Antonis Perris was a devoted son. When his elderly mother was diagnosed with Alzheimer’s four years ago, there was no question of putting her in a state facility.
He would care for her at home in Athens and they would face the future together.
But then things started getting very much worse.
‘The problem is that I was not prepared when the economic crisis hit and I do not have enough money in my account,’ wrote the 60-year-old unemployed musician.
‘My credit card is overdrawn, we do not have enough food to feed ourselves. I live a drama with no end. Does anyone have a solution for me? World leaders, you who brought this financial crisis, you all need hanging!’
Not long ago, this episode would have been a national scandal. Today, it is just another tragic footnote to the story of a society on the brink of collapse.
On Monday morning, this modern European nation could be waking up to a nightmare scenario, which runs as follows. The cash machines start drying up. Supermarket shelves are cleared by families fearful that food supplies will run out.
There are queues round the block for the last dribbles from the petrol pumps, and deliveries come to a halt. Within a day or two, protests have turned to looting and random acts of violence against strangers. Overwhelmed, the police retreat to their bases. The most vulnerable citizens lock the doors and pray.
And gradually, the country that gave the world ‘democracy’ descends into another word it also created — ‘anarchy’.
Understandably, no one on the tense, graffiti-splattered streets of Athens wants to discuss this possibility ahead of tomorrow’s Greek election in case it becomes a self-fulfilling prophecy. For many, though, it is hard to envisage how much further they can fall.
Helen Papoutsi, 49, is a proud woman. A professor’s daughter, she has worked as a nurse for 27 years and has a daughter at university.
Yet she is one of many middle-class Greeks whom I find alongside homeless migrants and the mentally disabled in the early evening queue for a central Athens soup kitchen.
A plastic bowl of pasta will be Helen’s only square meal of the day.
‘They’ve cut my pay, I have to work longer hours and I can’t pay the bills any more,’ she says quietly, before dissolving into tears.
‘How can I be a good mother when I can’t even afford to support myself?’ She still has a faded carrier bag from a fancy Athens boutique and is clinging to what is left of her dignity.
‘They want us to vote? For who? The rich will get richer and the poor poorer. It can only get worse.’
We are unlikely to see this nation implode in the immediate aftermath of tomorrow’s vote.
The most probable outcome is more procrastination and horse-trading — just like the dithering that followed the last, entirely inconclusive election in May, since when Greece has been without a government.
But deep down, everyone knows that the status quo cannot go on much longer.
Greece is on borrowed time. Ultimately, Greeks face a choice between swallowing the austerity package imposed by the EU’s German paymasters — punitive taxation and a purge of the public sector — or they can be relegated from the euro and return to a much-devalued drachma.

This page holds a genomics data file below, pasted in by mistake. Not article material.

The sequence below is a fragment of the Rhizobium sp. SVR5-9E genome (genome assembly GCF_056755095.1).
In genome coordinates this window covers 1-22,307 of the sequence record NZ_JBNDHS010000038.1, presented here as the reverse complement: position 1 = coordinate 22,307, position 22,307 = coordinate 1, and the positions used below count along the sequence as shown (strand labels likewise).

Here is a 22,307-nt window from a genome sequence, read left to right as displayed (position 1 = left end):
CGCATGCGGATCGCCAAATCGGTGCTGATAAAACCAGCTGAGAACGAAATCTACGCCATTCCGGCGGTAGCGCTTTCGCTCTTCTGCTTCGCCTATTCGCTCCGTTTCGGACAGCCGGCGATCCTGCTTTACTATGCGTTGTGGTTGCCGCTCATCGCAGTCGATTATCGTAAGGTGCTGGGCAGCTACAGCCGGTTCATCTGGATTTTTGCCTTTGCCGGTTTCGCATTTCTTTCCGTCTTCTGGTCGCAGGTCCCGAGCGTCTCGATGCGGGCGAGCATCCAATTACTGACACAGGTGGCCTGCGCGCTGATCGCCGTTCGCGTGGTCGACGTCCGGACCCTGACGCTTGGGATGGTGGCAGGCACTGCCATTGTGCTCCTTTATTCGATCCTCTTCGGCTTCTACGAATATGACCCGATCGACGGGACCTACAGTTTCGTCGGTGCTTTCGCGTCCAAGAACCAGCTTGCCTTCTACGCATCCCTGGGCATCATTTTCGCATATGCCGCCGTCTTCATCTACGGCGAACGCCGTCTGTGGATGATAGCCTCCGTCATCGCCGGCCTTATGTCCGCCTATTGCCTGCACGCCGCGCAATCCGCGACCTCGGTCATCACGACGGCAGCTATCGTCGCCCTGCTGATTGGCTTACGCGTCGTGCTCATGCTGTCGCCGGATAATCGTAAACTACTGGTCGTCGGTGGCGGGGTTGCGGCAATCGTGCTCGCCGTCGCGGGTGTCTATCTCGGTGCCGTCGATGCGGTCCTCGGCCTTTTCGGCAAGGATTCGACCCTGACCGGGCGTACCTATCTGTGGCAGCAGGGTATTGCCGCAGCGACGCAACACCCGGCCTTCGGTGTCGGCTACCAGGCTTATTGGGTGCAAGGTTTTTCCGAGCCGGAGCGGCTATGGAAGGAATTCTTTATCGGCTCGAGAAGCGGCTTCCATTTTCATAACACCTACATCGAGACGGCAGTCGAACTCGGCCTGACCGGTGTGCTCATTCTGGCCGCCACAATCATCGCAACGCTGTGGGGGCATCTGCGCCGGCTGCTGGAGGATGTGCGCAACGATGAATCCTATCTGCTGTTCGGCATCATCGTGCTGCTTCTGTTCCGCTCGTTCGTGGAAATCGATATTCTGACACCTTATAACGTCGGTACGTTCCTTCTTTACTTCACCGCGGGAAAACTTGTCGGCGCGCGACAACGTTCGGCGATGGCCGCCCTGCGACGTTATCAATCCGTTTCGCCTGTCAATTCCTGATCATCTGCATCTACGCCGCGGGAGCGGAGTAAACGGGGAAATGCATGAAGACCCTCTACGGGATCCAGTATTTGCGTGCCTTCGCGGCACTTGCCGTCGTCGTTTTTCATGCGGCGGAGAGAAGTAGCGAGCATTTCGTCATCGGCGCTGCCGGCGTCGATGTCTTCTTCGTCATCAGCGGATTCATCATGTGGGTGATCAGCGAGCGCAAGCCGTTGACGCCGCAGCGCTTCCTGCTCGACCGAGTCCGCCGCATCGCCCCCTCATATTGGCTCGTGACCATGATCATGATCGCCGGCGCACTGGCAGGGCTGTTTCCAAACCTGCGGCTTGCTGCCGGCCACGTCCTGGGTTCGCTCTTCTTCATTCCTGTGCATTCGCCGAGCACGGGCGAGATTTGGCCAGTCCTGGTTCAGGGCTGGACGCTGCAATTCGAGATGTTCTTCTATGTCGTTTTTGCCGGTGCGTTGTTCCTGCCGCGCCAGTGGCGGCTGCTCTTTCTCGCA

The second option would see the country’s existing wealth cut by half.
And while it might enable Greece to rebuild itself over time, the first months of that journey would be perilous as a bankrupt nation found itself unable to buy essentials such as medicines, not to mention food.
It is a nightmare scenario that some have called ‘Drachmageddon’. And it is one we in Britain will feel acutely as billions are wiped off the value of our shareholdings and pension funds as the markets tumble amid fears that Spain and Italy might be next.
Walking the streets, I have met a neo-Nazi party with a surging popular vote and a proposal to halt illegal immigration with landmines.
I have wandered amid the weeds of derelict Olympic stadia built just eight years ago at vast expense for those ruinous 2004 Games. Anyone for softball? If not, how about planting some carrots on the pitch?
I have toured a bank vault without a single vacant deposit box because everyone wants to lock away their valuables in case the country descends into lawlessness.
Even if the dreaded meltdown does not come to pass on Monday, the spectre is still not going to go away.
There are two main players in this election. One is New Democracy, a centre-Right party that wants to renegotiate the German bail-out deal while staying in the euro. As far as Germany and the international markets are concerned, this lot would be the preferred option.
If Syriza wins an outright victory, watch the markets fall off a cliff on Monday morning.
The likely outcome, though, is some sort of fragile coalition involving elements of both these factions and a demand for a new deal. But if the Germans decide there is no further scope for negotiation (and the German public certainly feels that way), then tomorrow’s election could be immaterial.
After another period of fraught EU negotiations, Greece would be shown the door and it would be Drachmageddon time anyway.
There is a palpable sense of poverty almost everywhere. Some areas have become feral no-go zones after dark. And yet what I find most surprising is the sense of calm, almost defiant resignation.
There has been no stampede for petrol or food. True, people have been withdrawing cash at the rate of up to 800 million euros a day, and an estimated 70 billion euros is thought to have been squirrelled away in foreign bank accounts in recent months.
But what is perhaps more surprising is that 170 billion euros is still sitting in ordinary Greek bank accounts. There have been no queues outside Athenian banks this week. In short, there is no panic.